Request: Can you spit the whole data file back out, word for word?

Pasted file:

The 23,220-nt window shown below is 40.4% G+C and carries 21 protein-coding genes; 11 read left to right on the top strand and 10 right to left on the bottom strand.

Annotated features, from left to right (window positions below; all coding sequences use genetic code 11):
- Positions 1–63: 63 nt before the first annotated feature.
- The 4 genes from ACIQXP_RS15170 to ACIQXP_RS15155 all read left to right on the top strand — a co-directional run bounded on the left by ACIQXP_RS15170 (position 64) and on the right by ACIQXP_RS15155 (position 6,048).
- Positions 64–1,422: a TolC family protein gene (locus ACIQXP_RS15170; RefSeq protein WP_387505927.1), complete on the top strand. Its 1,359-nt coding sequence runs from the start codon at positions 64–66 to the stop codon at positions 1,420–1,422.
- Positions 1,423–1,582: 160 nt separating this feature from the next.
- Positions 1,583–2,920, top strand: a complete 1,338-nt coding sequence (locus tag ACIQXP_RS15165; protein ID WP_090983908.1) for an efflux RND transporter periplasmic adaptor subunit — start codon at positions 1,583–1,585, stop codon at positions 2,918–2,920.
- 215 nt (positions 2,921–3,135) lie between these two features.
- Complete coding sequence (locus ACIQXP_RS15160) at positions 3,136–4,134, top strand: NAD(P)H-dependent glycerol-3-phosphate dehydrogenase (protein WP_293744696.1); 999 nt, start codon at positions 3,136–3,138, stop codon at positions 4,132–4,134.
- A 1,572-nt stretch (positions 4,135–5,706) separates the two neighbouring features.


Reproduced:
The 23,220-nt window shown below is 40.4% G+C and carries 21 protein-coding genes; 11 read left to right on the top strand and 10 right to left on the bottom strand.

Annotated features, from left to right (window positions below; all coding sequences use genetic code 11):
- Positions 1–63: 63 nt before the first annotated feature.
- The 4 genes from ACIQXP_RS15170 to ACIQXP_RS15155 all read left to right on the top strand — a co-directional run bounded on the left by ACIQXP_RS15170 (position 64) and on the right by ACIQXP_RS15155 (position 6,048).
- Positions 64–1,422: a TolC family protein gene (locus ACIQXP_RS15170; RefSeq protein WP_387505927.1), complete on the top strand. Its 1,359-nt coding sequence runs from the start codon at positions 64–66 to the stop codon at positions 1,420–1,422.
- Positions 1,423–1,582: 160 nt separating this feature from the next.
- Positions 1,583–2,920, top strand: a complete 1,338-nt coding sequence (locus tag ACIQXP_RS15165; protein ID WP_090983908.1) for an efflux RND transporter periplasmic adaptor subunit — start codon at positions 1,583–1,585, stop codon at positions 2,918–2,920.
- 215 nt (positions 2,921–3,135) lie between these two features.
- Complete coding sequence (locus ACIQXP_RS15160) at positions 3,136–4,134, top strand: NAD(P)H-dependent glycerol-3-phosphate dehydrogenase (protein WP_293744696.1); 999 nt, start codon at positions 3,136–3,138, stop codon at positions 4,132–4,134.
- A 1,572-nt stretch (positions 4,135–5,706) separates the two neighbouring features.